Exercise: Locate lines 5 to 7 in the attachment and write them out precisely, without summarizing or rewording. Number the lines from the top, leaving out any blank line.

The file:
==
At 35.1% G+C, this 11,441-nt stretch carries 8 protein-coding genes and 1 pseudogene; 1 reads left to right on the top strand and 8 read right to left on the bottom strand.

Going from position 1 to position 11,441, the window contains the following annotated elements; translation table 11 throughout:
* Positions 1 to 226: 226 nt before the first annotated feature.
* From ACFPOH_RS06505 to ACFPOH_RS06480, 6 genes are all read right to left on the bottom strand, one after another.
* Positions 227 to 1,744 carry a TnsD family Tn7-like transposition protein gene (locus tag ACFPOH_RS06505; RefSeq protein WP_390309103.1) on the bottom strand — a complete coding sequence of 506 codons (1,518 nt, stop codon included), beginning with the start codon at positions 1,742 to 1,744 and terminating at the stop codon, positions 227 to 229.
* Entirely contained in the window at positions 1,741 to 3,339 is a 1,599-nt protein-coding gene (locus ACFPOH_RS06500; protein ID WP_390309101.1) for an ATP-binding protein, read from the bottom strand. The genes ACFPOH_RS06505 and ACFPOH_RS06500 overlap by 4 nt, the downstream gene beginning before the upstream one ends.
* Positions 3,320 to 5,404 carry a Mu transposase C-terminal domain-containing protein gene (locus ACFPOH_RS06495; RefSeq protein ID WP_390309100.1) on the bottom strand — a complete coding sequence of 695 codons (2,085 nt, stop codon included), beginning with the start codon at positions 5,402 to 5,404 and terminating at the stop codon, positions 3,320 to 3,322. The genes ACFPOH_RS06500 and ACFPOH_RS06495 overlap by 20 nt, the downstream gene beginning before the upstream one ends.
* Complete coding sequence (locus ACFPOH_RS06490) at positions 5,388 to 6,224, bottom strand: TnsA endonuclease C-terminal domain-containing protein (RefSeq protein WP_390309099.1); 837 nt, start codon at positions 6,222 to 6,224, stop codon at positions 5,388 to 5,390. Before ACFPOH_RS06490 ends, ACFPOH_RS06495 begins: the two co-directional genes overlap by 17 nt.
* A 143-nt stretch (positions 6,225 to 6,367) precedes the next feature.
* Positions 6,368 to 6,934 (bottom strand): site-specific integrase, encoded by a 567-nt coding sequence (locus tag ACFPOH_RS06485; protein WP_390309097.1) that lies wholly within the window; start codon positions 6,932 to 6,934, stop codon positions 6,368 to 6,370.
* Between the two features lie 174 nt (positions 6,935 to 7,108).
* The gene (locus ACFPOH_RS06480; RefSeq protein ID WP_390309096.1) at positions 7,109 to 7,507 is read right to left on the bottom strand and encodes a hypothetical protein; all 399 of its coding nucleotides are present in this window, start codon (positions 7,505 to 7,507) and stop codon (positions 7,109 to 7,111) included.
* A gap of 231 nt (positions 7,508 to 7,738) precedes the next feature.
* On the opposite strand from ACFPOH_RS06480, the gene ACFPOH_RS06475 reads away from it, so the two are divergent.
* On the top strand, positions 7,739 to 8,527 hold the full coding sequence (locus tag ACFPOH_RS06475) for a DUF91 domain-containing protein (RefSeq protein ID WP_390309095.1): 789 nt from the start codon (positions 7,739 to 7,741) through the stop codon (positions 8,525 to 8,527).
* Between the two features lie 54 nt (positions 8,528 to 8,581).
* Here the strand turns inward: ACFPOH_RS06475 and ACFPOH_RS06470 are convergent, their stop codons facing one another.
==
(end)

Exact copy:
* Positions 227 to 1,744 carry a TnsD family Tn7-like transposition protein gene (locus tag ACFPOH_RS06505; RefSeq protein WP_390309103.1) on the bottom strand — a complete coding sequence of 506 codons (1,518 nt, stop codon included), beginning with the start codon at positions 1,742 to 1,744 and terminating at the stop codon, positions 227 to 229.
* Entirely contained in the window at positions 1,741 to 3,339 is a 1,599-nt protein-coding gene (locus ACFPOH_RS06500; protein ID WP_390309101.1) for an ATP-binding protein, read from the bottom strand. The genes ACFPOH_RS06505 and ACFPOH_RS06500 overlap by 4 nt, the downstream gene beginning before the upstream one ends.
* Positions 3,320 to 5,404 carry a Mu transposase C-terminal domain-containing protein gene (locus ACFPOH_RS06495; RefSeq protein ID WP_390309100.1) on the bottom strand — a complete coding sequence of 695 codons (2,085 nt, stop codon included), beginning with the start codon at positions 5,402 to 5,404 and terminating at the stop codon, positions 3,320 to 3,322. The genes ACFPOH_RS06500 and ACFPOH_RS06495 overlap by 20 nt, the downstream gene beginning before the upstream one ends.